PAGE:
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Reintroduce: Prediction

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Lesson Type: Reintroduce
Grade: K, 1, 2, 3
Group Size: Small Group, Large Group, Whole Class
Length: 15 minutes
Goal: Given a text, students will make predictions about it, revise them, and confirm them over the course of reading.

Materials: Fiction book to read out loud, chart paper or board, copies of My Prediction Table (print here) for each student

What to Do


Choose a book that appeals to early readers. Make copies of My Prediction Table for each student.


1. Review what it means to make predictions.

Who can remember what a prediction is?

2. Record students’ answers on chart paper or board and clarify the concept as necessary.

A prediction is a good guess about what will happen in the future based on what we already know.

3. Explain why predictions are useful to readers.

Good readers use what they know to predict what will happen in a book based on the events and what the characters say and do. Our predictions can be correct or incorrect. Sometimes we have to make changes to our predictions when we find out new information. It’s important to use the clues in the story to make good predictions.

4. Show the cover of the book.

Today we will be reading _________________________ by __________________. What do you notice about the cover of the book? Pay close attention to the title and the pictures. What do you think this book is about?

5. Direct students to their copies of My Prediction Table.

I’d like you to draw or write your predictions about what will happen in the book in the first section of the table.


6. Read the story; stop reading just before the final important event in the story.

Let’s think about what has happened so far. Did you predict what the book is about? Think about a clue from the story that matches your prediction. Did the characters say and do as you predicted?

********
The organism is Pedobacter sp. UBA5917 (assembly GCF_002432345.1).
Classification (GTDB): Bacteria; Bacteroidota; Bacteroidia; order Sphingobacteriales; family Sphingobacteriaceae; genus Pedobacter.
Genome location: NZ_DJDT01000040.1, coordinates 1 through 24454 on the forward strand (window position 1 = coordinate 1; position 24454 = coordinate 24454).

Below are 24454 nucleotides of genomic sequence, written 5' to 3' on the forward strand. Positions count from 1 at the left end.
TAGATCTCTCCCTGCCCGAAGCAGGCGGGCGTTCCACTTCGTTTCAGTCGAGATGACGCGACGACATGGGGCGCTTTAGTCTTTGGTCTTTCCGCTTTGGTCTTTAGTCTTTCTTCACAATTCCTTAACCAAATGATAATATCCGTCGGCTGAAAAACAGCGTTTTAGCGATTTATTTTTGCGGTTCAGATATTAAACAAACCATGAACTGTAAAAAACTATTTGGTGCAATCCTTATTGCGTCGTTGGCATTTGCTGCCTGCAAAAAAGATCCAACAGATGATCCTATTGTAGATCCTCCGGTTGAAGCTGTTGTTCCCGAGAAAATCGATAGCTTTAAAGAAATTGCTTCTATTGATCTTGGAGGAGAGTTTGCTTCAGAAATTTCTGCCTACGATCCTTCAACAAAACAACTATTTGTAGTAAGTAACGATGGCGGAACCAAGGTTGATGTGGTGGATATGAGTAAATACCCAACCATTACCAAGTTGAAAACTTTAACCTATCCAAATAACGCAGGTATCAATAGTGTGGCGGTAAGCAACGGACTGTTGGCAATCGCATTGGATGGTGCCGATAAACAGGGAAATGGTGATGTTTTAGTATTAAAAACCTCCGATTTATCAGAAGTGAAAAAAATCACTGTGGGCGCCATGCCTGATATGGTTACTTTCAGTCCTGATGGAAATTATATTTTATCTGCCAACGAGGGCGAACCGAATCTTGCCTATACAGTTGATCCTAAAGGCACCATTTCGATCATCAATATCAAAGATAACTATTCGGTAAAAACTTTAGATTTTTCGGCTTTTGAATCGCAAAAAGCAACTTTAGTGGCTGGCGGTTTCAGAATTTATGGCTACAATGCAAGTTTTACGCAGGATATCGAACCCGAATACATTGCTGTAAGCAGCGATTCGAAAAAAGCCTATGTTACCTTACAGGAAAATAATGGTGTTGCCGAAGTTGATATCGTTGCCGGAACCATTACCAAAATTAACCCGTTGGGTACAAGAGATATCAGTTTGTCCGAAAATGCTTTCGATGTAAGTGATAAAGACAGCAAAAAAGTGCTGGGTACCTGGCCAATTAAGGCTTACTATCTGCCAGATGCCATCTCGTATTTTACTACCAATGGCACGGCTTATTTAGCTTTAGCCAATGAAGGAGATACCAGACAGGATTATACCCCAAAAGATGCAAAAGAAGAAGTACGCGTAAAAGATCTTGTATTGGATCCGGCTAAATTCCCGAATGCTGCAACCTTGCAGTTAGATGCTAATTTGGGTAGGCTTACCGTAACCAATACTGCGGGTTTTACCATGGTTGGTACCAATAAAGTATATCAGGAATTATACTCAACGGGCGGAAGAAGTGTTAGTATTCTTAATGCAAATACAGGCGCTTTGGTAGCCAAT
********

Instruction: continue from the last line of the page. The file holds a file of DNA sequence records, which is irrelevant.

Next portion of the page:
7. Have students confirm or change their predictions as necessary.

Take a moment to make any changes to your prediction you need to.

8. Direct students to make a second prediction.

Now let’s see if we can predict the ending of the story. Think about what has happened so far. Does the story remind you of anything you have seen or heard before? What do you know about the characters in the story? What do you think will happen next? Write down your prediction in the second section of the table.

9. Finish reading the book.

10. Ask students to turn to a partner to share their predictions and changes.

Now we will share our predictions with partners. Turn to a partner and take turns telling your partner about the predictions that you made. Explain any changes that you made to them based on clues in the book.

11. Monitor the partner conversations, listening for consistent use of the strategies your students should be using.


For Advanced Students:

Encourage these students to write other endings to the book based on their predictions.

For Struggling Students:

Go back and reread details that refer to clues in the book that will help them confirm their predictions.

For ELL Students:

Before reading the book, explain the meaning of any key vocabulary or concepts.

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